So there is some stuff going on in Eastern Europe these days, and I thought we could talk about it!What happened?
Back in November, the the President of Ukraine, Viktor Yanukovych, unexpectedly cancelled a trade deal with the European Union. Right after that, Russian promised to loan Ukraine $15 billion and give it discounts on gas. Many people saw this as Russia trying to keep Ukraine in its sphere of influence.
So then protests started in Kiev, the capital. In response, the government passed anti-protest laws, and things escalated from there, with some protesters dead. Not long after, Yanukovych fled the country for Russia, and a new Ukrainian government was formed.So everything is good, right?
No! Russia, which has a naval base in Ukraine, was not pleased with these events. In eastern Ukraine is an area called Crimea, which is made up of mostly ethnic Russians, who favor closer ties with Russia. Russian troops have entered Crimea, technically to "protect" the ethnic Russians there. In response, the EU and the US have imposed sanctions, and here we are!Is Ukraine Weak?http://www.youtube.com/watch?v=fzLtF_PxbYw
"w-well we voted to invade and I said we totally were gonna b-b-but those aren't our troops in Crimea"
Meanwhile the Potemkin Village that is the Putin Economic Recovery starts to implode under the mere threat of sanctions.
When your only trump card is energy exports, it's hard as fuck to play it while also deriving more than half your public spending from energy revenues. Especially when the U.S. just became a gas exporter again, unshackling Western Europe from Gazprom.
Putin is actually pretty godawful at just about anything when he can't get his way by fiat of overwhelming power - see: the economy, foreign relations, social policy, electoral politics
What Russia wants is respect, but I would hazard that fear will do in a pinch. Most of the Western USSR and Warsaw Pact have integrated with the EU and/or NATO, lifting them away from Russia's sphere of influence. The two major outliers are Belarus and Ukraine. Belarus is quite firmly in Russia's corner, entering into that economic union Russia's trying to set up, but Ukraine is not.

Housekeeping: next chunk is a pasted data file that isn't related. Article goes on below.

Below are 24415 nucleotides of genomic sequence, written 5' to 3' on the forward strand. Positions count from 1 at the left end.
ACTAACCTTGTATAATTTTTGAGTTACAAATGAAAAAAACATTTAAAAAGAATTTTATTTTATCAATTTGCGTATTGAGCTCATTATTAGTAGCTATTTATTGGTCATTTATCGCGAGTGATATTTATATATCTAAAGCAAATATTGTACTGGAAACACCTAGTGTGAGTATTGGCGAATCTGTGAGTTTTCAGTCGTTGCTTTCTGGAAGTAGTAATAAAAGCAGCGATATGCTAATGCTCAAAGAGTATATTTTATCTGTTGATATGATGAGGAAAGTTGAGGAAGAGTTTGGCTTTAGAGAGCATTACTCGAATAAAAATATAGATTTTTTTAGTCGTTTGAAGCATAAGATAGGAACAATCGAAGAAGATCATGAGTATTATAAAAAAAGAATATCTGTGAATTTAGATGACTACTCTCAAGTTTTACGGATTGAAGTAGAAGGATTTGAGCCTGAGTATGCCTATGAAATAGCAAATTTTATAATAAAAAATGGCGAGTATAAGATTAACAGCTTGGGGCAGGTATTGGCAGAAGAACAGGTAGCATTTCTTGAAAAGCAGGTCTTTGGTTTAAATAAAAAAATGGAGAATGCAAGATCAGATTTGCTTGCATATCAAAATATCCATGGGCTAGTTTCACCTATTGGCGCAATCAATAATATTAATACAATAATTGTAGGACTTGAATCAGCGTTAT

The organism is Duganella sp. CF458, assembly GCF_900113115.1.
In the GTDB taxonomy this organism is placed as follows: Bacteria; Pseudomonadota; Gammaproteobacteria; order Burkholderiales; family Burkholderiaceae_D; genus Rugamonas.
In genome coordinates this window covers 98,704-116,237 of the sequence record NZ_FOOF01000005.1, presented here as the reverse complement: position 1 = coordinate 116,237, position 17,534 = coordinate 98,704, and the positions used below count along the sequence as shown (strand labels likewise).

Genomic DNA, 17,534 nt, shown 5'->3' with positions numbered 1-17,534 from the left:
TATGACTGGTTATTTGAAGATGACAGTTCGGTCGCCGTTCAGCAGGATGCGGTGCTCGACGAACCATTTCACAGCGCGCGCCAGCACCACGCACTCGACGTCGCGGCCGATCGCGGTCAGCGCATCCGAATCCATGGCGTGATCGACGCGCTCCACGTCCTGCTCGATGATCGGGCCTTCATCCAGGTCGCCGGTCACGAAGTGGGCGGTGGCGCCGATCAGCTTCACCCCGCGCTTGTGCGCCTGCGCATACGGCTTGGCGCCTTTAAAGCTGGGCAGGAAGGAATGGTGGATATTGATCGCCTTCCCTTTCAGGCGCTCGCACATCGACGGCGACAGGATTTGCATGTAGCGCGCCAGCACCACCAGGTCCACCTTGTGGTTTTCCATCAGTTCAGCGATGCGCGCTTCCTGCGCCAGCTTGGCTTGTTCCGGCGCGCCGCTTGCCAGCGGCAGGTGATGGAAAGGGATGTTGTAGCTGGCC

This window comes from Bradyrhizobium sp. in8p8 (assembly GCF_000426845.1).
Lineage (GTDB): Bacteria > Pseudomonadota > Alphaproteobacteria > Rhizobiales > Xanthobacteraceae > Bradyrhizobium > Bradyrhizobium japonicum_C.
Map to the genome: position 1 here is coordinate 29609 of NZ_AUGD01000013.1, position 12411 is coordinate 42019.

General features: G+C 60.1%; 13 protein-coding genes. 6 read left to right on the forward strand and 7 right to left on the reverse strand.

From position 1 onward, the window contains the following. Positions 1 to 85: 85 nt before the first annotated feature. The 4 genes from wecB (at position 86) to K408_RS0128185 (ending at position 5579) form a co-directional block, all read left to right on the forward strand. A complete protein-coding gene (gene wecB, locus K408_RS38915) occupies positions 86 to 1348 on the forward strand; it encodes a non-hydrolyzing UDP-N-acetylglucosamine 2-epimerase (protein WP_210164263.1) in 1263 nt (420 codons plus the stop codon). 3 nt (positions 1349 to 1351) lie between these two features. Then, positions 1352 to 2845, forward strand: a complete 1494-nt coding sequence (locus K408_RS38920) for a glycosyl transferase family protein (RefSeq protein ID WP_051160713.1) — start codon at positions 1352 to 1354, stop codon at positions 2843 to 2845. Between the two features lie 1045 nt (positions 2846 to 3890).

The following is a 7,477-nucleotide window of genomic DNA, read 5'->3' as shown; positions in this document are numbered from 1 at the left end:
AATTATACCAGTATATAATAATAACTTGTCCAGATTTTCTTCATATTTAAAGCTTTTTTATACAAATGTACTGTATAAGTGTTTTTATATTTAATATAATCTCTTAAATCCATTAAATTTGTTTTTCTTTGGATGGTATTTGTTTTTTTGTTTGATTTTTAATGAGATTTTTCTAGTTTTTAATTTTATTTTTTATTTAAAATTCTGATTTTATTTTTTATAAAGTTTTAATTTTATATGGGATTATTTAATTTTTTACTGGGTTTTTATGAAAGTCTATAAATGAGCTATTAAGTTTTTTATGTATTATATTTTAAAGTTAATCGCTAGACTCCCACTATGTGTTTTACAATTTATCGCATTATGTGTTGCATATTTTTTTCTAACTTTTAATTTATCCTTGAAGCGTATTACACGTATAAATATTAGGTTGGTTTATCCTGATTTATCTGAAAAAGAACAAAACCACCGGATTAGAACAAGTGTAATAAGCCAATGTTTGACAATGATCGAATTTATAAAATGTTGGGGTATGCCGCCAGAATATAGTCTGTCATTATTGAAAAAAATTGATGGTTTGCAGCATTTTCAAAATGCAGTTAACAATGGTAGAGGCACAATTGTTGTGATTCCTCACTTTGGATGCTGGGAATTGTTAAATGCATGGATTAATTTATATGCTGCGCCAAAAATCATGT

I journey into speculation now, but the new Government's pro-EU stance left Putin nervous, because he thinks they might also join NATO, and having that much of Russia bordering NATO* is intolerable, because they see NATO as a US-led measure to limit Russian influence, which it kinda was back in the day.
My belief is that the ideal situation for Putin would probably have been Yanukovych or someone with a philosophical affinity with him steering Ukraine back into closer ties with Russia, and by his constant hammering of how "illegitimate" the current government is, I think their intent was to try and bully Ukraine into reversing the course. Seizing the Crimea on its own is not a really attractive prize because it is in considerable need of investment that Brussels could have picked up the tab, so there has also been a fair bit of propaganda in Southern and Eastern Ukraine, which while not as densely Ethnically Russian as Crimea still has a sizeable chunk. There is speculation he'd be willing to spark a civil war so East Ukraine either secedes from the west or joins Russia outright, although my gut would be the former: Russian and Soviet doctrine from the end of WW2 has been to have a lot of buffer states lying between it and the West, to take the hit while the motherland mobilizes. That was one of the main reasons for the Warsaw Pact.
Of course we can all agree that his stated reasons for intervention and the baffling denial that Russian troops aren't in the wider Crimea are blatant falsehoods, and this referendum which translates to "heads I win tails you lose" will not be recognised by anybody, but it misses something important: Putin doesn't care. He wants Russia to be strong. To drop a cheesy line however, I don't think having to actually deploy troops to get what you want is an act done from a position of strength.